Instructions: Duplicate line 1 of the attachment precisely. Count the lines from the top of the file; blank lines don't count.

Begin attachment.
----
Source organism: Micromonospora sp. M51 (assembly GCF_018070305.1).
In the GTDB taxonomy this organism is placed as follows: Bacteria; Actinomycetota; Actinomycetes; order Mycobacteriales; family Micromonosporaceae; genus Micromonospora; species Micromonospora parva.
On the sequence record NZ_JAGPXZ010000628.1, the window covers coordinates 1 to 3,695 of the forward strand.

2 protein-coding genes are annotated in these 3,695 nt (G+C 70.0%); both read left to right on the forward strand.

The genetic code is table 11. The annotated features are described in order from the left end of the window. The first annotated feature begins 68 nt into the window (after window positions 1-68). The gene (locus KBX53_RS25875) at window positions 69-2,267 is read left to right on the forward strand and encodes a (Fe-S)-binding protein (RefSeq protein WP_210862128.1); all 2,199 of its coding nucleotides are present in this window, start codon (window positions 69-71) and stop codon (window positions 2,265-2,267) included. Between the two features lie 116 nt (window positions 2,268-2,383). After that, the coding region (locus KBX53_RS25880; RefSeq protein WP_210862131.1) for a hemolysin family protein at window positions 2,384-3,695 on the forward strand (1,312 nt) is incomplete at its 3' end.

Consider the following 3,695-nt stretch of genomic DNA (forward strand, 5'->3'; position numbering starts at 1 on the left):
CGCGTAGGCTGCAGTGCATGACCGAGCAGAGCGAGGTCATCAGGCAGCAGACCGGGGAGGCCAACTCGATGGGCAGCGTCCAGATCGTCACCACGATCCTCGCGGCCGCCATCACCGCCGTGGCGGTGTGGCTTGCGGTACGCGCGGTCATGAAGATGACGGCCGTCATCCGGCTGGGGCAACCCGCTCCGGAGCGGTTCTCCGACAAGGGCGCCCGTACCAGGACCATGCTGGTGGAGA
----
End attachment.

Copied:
Source organism: Micromonospora sp. M51 (assembly GCF_018070305.1).